1) Before you begin, you will need a clear idea of a diary or journal entry and what is expected of you-- you will need 4 to 6 of them. Here are a few examples of journal entries

2) Next you will need to familiarize yourself with the Civil Rights Era. Everyone needs to read these:

The Civil Rights Era (1865-1970)

The Modern Civil Rights Era:

Part 1

Part 2


The Associated Press


3) Now that you are familiar with the era it is time to choose a Civil Rights figure "to become". You are going to get inside this person's head as best you can by finding out as many details as possible about their life and the times they lived in. Below is a list of some choices. By clicking on their names you will be redirected to a web page that summarizes the importance of that person. Please do not limit your research of these individuals to the linked web pages. These links are to serve as a starting point, and through exploration, you will find that some links offer information to more than just one person. Good luck and remember the spirit of the Civil Rights Movement was non-violent resistance.

1. Ralph Abernathy

2. Ella Baker

3. Daisy Bates

4. Julian Bond

5. Medgar Evers

6. Fannie Lou Hamer

7. Jesse Jackson

8. Martin Luther King, Jr.

9. John Lewis

10. Edgar Nixon

11. Rosa Parks

12. A. Philip Randolph

13. Amelia Robinson

14. Coretta Scott-King

15. Emmitt Till

16. Roy Wilkins

17. Thurgood Marshall

18. Maya Angelou


Here are some webpages where you can get general biographies on the above people:

Biographies of selected activists and reformers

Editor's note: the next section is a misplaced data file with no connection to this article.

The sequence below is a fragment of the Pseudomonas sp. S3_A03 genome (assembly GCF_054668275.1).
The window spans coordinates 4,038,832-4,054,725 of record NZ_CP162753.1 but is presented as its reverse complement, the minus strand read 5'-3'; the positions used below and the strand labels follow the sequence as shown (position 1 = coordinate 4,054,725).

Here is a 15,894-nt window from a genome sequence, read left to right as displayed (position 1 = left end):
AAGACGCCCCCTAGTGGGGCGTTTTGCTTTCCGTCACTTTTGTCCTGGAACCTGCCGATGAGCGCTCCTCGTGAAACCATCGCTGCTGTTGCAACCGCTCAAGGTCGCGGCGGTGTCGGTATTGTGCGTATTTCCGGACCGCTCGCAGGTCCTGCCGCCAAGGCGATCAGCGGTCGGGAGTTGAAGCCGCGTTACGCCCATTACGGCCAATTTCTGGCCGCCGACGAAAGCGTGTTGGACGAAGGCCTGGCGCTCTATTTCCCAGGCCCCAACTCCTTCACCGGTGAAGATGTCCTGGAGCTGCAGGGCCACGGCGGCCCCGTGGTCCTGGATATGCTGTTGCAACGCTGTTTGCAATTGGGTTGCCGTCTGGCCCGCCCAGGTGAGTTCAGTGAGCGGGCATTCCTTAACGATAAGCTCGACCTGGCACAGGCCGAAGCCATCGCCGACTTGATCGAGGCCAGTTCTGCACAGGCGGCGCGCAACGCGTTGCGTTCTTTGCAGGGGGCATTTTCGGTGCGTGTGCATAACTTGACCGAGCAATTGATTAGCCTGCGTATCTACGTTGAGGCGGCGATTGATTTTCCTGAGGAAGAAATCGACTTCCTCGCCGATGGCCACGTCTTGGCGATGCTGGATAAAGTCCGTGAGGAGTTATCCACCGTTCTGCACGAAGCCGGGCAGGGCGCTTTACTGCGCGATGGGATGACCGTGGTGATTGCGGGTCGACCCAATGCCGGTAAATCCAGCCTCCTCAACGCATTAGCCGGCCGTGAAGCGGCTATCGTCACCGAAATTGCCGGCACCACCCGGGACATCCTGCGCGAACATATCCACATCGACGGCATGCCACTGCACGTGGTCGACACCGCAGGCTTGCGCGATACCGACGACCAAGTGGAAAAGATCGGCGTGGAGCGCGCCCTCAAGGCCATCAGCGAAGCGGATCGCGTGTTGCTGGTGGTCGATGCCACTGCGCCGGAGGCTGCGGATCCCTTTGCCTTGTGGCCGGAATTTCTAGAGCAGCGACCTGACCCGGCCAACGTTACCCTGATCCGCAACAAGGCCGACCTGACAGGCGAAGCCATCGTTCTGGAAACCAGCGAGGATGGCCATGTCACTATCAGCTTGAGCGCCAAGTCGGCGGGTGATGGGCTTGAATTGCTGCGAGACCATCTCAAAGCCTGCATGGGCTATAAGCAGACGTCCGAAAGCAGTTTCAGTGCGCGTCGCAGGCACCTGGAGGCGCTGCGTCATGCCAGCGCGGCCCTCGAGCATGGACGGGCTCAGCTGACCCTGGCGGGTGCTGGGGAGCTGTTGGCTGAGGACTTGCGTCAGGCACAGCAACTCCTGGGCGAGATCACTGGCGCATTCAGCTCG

Biographies of Famous African Americans


Here are links to some photos of the Civil Rights' Era:

Pictures of the Civil Rights Era

March on Washington 1963

Civil Rights Era Mug shots

Never Before Published Photos


Here are links to basic Civil Rights' Timelines:

African American Timeline

Interactive Civil Rights Movement Timeline

Martin Luther King Jr. Timeline

You are now ready to get started learning about the famous Civil Rights Activist that you will portray. The next page will give you some more details on how to collect your information and record it. Please let your teacher know if you find any really cool web sites that you think might be helpful to other students.

Here are extra web sites to help you build your scrapbook as well as to fill in some detail for your journal:

Civil Rights Documentation Project

Civil Rights Digital Library

This is the final step on your way to the finished product and your presentation. One way to collect and examine information is to open a word document and copy and paste the URLs from the pages you're interested in as well as some of the text that will help you remember your information (i.e. notes).


Now you are ready to put together your scrapbook and type your journal entries. You can present your scrapbook in the form of a book, as a poster (which would be great because we could hang them on the walls!), or as a PowerPoint presentation. Also you can act out one or more of your journal entries in your class presentation. There are always points for creativity. Just keep in mind that you will not be graded so much on the form of your scrapbook and presentation as on the content of your scrapbook and presentation.